The Effects of the GAA15 on Lower Extremity Injury Incidence and Neuromuscular Functional Outcomes in Collegiate Gaelic Games.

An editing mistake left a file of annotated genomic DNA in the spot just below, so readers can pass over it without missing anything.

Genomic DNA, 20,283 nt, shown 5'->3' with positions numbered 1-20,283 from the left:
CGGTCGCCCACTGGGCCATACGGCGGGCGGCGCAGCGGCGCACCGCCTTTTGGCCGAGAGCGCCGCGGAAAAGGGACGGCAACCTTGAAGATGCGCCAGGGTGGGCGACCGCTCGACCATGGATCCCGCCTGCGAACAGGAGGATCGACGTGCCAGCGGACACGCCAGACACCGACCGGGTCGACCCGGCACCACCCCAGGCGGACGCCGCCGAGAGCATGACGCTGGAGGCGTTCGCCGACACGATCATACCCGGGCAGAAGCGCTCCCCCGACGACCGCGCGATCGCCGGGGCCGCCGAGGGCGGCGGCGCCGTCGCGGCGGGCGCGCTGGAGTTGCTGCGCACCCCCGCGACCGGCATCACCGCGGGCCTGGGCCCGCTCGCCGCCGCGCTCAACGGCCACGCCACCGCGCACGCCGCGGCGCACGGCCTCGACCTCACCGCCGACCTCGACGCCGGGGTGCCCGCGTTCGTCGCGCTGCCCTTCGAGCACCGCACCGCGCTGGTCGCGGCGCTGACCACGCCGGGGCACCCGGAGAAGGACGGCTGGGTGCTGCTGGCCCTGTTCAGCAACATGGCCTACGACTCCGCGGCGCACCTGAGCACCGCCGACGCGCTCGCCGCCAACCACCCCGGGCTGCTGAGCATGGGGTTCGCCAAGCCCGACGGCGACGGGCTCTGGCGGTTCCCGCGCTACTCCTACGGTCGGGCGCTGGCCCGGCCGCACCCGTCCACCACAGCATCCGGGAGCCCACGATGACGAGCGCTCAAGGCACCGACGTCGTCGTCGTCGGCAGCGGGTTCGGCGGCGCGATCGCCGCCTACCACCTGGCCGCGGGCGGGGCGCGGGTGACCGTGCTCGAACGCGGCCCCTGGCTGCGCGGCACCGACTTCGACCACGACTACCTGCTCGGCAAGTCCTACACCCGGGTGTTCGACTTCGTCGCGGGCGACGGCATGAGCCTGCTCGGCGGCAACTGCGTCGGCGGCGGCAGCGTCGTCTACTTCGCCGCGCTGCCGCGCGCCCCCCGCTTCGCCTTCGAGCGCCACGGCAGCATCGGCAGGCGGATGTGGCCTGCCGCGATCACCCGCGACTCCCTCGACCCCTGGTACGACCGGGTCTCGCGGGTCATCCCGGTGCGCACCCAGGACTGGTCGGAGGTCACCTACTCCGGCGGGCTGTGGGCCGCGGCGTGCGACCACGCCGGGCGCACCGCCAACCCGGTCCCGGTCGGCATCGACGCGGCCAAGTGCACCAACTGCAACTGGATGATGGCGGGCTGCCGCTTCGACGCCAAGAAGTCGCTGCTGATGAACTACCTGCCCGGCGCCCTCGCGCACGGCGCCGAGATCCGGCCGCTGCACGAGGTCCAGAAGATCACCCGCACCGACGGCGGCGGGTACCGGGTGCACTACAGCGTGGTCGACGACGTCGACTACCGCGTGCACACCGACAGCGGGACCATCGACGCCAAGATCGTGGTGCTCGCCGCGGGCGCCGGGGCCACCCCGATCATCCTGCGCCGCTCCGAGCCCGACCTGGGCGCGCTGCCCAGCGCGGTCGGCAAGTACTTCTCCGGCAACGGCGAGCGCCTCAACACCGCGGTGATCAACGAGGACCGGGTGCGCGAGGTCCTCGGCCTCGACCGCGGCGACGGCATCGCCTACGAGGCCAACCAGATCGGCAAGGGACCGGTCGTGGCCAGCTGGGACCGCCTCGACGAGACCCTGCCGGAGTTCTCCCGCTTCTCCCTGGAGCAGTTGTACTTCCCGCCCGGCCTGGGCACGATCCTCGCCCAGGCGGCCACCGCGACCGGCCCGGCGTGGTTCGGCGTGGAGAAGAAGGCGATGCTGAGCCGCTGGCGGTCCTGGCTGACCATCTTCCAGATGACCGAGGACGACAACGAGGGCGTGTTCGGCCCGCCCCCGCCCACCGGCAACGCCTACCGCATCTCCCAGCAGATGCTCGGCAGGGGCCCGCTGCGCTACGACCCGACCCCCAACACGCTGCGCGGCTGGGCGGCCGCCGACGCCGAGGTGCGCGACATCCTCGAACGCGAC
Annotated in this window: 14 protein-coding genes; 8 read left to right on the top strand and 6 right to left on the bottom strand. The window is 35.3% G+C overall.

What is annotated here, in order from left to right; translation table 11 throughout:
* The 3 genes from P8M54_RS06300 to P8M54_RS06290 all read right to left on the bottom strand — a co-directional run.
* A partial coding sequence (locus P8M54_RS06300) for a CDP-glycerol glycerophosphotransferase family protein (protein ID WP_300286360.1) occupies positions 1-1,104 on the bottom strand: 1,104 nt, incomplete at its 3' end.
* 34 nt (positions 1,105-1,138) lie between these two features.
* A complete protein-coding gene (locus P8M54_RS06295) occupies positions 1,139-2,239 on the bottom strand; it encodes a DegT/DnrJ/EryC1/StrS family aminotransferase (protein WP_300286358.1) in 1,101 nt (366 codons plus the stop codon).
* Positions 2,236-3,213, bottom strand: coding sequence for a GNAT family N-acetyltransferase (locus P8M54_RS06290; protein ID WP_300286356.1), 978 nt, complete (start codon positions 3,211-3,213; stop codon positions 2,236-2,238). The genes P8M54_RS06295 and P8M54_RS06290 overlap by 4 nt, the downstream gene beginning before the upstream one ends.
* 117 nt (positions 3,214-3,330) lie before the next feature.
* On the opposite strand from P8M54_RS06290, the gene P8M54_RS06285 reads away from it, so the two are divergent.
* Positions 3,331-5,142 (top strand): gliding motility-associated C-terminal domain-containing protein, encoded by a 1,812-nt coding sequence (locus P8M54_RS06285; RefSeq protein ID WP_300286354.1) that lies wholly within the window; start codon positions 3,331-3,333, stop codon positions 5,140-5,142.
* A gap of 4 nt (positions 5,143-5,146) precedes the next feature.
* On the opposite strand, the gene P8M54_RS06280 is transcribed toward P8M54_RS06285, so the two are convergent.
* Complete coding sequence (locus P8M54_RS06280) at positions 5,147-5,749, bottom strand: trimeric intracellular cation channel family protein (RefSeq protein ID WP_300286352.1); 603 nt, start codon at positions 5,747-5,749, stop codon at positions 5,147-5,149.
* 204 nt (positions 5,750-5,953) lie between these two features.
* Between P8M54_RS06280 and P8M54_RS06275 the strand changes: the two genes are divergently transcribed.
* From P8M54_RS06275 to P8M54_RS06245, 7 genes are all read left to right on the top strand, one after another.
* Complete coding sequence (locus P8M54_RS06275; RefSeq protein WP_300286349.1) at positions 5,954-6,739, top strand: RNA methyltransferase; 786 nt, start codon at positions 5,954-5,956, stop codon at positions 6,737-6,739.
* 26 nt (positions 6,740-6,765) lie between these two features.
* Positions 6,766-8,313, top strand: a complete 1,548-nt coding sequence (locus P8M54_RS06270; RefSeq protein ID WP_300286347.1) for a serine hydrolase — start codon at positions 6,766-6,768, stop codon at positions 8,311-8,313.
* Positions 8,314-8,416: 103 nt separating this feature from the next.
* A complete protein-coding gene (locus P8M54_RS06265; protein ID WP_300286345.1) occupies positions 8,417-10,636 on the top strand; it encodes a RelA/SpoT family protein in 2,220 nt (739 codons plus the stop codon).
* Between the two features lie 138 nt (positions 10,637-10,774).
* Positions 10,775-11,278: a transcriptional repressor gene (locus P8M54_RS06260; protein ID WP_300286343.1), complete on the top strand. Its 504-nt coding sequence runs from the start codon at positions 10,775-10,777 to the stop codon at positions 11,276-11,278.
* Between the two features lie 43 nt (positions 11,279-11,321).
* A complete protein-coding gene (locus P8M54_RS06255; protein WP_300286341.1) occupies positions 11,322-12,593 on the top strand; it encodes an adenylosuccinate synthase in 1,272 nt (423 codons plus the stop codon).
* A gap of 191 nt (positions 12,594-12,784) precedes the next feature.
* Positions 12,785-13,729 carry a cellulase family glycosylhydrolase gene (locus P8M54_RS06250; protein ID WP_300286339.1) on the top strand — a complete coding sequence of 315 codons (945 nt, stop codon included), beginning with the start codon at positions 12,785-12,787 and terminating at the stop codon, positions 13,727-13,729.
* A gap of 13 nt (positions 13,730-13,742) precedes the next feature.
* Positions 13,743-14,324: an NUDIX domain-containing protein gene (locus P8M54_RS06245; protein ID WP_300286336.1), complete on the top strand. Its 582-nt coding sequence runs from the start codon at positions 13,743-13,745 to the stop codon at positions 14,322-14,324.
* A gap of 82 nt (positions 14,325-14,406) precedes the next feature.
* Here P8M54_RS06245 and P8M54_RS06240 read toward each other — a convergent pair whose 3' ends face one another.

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The purpose of this Observational Analytical Cohort Study was to assess the effectiveness of an injury prevention programme (IPP) - GAA15 (Gaelic Athletic Association 15) - on the incidence of injury in collegiate Gaelic games. 131 Gaelic games players (mean age 20.5 years ± SD 3.0) were used for analysis in this study. Participants completed preseason and postseason testing which involved performance of the Y Balance test. The GAA15 was employed for the intervention group; coaches were instructed to implement the programme before every training session and match throughout the collegiate GAA (Gaelic Athletic Association) season. The control group adopted their normal warm up procedures for the season. Player's injuries were documented on a weekly basis by allied health care professionals working with the teams using an online database system. Results showed significant improvements in composite Y balance scores in favour of the intervention group (Adjusted mean difference Right: 1.8 % Normalised Mean Reach Distance (%NMRD) [p= 0.007] / Left: 2.3 %NMRD [p= 0.001]). Injury rates in the intervention group (2.62 injuries per 1000h) were reduced by 66% (p=0.001) in comparison to an age matched control group (7.62 per 1000h). Training injuries, hamstring injuries, non-contact injuries and severe injuries were also reduced as a result of the implementation of the GAA15 (Injury Rate Ratio (IRR): 0.20, 0.59, 0.39, and 0.45 respectively). Implementation of an IPP such as the GAA15 can reduce the risk of injury in Gaelic games and influence player's neuromuscular performance assessed through the Y Balance test.

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